Santa Semana (Holy Week) in Mexico is a big deal, kicked off by Domingo de Palma, or Palm Sunday. So perhaps what better place to be, unplanned, than at the Convento San Antonio de Padua, the hugely sprawling (entirely yellow of course) 16thCentury Franciscan convent in Izamal, around an hour out of Mérida, towards the very heart of the Yucatan. We hadn’t fully realised that this “domingito” (as our driver laughingly called it as we drove there) might result in crowds, but realise it we did as we arrived in town, with throngs of families holding quivering palm fronds, spilling out of the baroque convent church into the vastness of the green-lawned colonnaded plaza which, would you believe, with 75 arches, is the second largest in todo el mundo after Saint Peter’s at the Vatican!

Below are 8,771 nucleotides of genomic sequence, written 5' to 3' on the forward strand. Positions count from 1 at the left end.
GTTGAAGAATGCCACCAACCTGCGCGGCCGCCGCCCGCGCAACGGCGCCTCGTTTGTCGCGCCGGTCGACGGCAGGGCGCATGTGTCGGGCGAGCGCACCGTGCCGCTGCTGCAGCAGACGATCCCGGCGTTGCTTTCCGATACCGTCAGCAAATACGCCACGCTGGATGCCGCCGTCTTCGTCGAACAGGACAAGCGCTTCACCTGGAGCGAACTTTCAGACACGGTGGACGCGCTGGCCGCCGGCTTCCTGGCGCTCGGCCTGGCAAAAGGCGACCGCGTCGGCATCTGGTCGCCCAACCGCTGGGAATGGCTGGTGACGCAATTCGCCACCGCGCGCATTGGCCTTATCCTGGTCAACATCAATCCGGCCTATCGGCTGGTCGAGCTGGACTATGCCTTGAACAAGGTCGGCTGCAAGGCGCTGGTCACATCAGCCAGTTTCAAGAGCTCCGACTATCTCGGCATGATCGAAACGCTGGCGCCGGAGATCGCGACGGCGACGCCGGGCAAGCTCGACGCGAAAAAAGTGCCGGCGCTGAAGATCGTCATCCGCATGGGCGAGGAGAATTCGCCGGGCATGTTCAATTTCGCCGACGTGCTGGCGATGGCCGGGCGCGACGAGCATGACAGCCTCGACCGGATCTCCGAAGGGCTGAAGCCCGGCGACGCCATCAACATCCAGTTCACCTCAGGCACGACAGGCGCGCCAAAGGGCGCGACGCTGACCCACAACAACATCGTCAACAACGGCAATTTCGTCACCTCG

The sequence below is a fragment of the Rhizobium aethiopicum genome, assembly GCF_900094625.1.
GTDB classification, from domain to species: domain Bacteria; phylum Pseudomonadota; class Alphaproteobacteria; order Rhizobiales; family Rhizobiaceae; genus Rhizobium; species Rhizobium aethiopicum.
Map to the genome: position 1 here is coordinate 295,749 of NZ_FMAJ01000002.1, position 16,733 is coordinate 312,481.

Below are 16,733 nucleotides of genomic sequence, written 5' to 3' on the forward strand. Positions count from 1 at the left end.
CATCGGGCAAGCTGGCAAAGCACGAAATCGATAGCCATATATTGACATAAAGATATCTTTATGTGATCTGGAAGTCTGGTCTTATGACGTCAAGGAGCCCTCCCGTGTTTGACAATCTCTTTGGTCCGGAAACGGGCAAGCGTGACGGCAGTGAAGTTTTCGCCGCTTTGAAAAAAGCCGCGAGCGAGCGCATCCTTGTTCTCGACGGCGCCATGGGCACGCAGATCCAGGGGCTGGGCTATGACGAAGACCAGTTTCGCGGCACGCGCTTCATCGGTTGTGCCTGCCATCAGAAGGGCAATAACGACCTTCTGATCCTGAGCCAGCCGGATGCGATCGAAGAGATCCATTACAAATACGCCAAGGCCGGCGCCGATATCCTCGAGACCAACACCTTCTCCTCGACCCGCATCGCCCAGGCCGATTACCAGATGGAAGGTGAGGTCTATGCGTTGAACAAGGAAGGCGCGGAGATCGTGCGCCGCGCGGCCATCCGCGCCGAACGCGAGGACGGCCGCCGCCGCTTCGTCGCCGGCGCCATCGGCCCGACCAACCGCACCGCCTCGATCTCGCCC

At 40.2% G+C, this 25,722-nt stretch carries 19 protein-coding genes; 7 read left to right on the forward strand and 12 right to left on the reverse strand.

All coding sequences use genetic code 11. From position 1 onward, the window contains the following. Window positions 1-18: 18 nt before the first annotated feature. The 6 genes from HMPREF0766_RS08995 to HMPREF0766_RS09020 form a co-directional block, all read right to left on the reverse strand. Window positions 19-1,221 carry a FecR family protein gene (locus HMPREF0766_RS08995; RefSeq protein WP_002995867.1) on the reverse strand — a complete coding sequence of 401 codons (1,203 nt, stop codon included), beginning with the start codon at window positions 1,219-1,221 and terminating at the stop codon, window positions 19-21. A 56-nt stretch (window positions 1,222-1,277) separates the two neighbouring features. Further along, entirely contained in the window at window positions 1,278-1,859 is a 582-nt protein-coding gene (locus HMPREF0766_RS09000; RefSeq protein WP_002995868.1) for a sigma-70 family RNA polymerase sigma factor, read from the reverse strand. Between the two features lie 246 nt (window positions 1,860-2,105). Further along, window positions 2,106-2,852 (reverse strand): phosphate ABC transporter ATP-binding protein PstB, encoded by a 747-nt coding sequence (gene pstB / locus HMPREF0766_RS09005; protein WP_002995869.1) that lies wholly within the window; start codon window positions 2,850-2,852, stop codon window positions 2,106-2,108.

In 1549, the land-grabbing conquistadors destroyed the ancient pyramid of Pop-hol-Chac, using its very stone blocks to build their own temple, obliterating a site that had been in existence for well over a thousand years. But today, 473 years later, this colonial building is a rather magnificent structure – made even more spectacular of course, by its stunning white-stucco tipped yellow archways set against an impossibly jet blue sky, now dominating what has to be one of the most beautiful towns in Mexico, as long as you like yellow that is.